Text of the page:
That stuff up there under the Grey Goatee heading is all about the blog being all about golf. Except for days like today, when it’s about Raley, who isn’t much about golf at all these days.
Dan Raley, lately of Atlanta, Ga., is plenty busy with other things.
In another venue a couple years ago, I wrote about Raley’s 30 years at the Seattle Post-Intelligencer:
Raley is now a story editor at the Atlanta Journal-Constitution. It pays the bills, and was not a bad place to land after the P-I imploded in 2009.
But he hates the weather. And misses his family. The Seattle native has kept his house in east King County, with an eye toward getting back home someday.
All the while, he’s an author.
His first book, the well-received “Tideflats to Tomorrow,” about Seattle’s Sodo district, came out last year.
His third book, about a star NBA player with Seattle ties, has fallen through with one publisher, but can’t yet be called dead. A fourth book, which he’s chipped away at for years, is about 90 percent done and, he believes, sellable.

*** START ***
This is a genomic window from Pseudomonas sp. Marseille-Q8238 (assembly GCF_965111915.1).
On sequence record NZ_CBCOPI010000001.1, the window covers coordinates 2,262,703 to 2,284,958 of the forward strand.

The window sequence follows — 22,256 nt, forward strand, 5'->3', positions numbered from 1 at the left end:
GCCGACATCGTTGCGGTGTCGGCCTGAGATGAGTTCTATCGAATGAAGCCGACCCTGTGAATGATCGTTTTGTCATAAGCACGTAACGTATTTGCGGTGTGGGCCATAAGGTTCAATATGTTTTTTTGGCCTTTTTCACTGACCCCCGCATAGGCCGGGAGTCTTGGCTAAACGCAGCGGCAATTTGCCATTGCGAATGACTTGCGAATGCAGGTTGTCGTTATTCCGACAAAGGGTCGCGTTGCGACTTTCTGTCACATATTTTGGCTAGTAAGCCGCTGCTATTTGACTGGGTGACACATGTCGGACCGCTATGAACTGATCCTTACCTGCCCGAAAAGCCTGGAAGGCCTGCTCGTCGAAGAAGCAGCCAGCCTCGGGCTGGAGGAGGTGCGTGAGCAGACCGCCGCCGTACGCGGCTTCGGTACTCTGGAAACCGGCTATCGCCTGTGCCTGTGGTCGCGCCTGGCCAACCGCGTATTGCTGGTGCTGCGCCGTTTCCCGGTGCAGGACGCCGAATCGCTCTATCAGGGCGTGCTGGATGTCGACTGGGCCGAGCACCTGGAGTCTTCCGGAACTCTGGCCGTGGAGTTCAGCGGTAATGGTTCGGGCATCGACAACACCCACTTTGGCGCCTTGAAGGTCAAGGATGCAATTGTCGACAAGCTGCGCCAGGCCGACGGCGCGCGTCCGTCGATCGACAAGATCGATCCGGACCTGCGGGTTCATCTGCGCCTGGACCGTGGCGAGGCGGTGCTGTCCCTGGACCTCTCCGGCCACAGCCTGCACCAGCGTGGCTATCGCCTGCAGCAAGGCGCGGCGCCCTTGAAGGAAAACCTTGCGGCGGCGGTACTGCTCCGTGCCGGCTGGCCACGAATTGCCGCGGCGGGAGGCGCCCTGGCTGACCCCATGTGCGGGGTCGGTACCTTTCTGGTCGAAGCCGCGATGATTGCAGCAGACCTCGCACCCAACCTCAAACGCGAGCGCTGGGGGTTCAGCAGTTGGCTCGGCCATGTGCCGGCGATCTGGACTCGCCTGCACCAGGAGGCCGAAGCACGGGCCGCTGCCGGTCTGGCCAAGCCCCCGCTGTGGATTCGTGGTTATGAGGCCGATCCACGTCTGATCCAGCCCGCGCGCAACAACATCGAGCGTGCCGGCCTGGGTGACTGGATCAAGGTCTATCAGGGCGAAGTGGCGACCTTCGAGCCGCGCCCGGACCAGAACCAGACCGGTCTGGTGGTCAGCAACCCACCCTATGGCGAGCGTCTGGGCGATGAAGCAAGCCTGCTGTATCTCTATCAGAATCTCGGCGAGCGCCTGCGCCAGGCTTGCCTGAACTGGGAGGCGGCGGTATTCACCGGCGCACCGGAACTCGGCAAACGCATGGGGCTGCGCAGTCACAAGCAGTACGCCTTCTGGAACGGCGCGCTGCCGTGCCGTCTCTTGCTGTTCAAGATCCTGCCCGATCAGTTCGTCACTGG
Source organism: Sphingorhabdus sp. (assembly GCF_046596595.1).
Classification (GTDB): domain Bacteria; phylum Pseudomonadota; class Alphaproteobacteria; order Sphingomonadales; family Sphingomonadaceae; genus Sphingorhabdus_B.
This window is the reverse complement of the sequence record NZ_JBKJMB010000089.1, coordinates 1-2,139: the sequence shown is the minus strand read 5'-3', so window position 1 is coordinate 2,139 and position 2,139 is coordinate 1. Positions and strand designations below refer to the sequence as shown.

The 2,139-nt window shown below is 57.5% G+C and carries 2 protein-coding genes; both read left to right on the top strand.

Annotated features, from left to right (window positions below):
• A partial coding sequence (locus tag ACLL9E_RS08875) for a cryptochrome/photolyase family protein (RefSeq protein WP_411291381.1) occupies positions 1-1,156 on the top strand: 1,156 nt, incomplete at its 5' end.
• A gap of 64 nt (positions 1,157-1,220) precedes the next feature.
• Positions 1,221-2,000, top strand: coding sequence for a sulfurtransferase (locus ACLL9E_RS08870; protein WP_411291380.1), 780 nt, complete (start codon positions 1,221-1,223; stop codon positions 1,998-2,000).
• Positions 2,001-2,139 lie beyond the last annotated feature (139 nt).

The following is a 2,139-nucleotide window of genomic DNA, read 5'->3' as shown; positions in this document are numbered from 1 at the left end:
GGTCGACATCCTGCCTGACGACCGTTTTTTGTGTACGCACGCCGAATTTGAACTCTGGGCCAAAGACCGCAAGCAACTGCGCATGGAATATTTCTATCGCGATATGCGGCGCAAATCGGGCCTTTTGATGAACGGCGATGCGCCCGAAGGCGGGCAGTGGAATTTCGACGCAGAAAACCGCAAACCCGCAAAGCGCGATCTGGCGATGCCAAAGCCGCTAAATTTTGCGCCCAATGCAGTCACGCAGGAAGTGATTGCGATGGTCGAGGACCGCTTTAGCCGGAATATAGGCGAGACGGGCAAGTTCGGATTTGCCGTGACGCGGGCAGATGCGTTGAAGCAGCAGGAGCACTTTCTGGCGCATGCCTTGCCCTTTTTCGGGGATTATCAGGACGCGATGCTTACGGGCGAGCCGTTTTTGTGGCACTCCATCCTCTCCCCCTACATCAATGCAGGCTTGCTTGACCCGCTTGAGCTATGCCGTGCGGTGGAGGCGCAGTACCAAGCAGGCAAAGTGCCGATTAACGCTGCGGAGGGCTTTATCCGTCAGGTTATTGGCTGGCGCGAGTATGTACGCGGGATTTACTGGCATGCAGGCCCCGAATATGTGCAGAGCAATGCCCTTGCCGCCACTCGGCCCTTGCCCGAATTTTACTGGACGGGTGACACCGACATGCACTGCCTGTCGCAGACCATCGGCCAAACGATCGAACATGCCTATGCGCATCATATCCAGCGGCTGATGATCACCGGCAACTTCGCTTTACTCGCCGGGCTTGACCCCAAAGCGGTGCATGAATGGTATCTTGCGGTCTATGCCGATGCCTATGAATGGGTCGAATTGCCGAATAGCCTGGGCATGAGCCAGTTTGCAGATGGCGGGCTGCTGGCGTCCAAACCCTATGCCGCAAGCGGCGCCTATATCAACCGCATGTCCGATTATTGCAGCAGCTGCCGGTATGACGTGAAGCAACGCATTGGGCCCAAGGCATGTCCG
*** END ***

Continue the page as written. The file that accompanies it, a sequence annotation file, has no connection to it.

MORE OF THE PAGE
But it’s book No. 2 that brings Raley to Seattle today. He’ll be at Elliott Bay Books, 1521 10th Ave., at 5 p.m. for a reading and signing of his “Pitchers of Beer: The Story of the Seattle Rainiers.”
Reviews have been warm: Bruce Baskin in www.seamheads.com wrote, “I’d recommend “Pitchers of Beer” highly to anyone who wants a well-written, well-documented history of what still stands for many as the true Golden Age of Seattle Baseball.”
And this from http://sportspressnw.com: “In baseballese, Raley not only jacked his story of the Seattle Rainiers out of the park, it’s a four-run, tape-measure, walk-off shot. Rarely does a book fuse history, humor and storytelling as well as this one.”
It ain’t golf, but that’s OK. Raley notes the irony that he lives in golf country – a couple hours from Augusta National – and doesn’t play.
“I do have my clubs,” he said this week.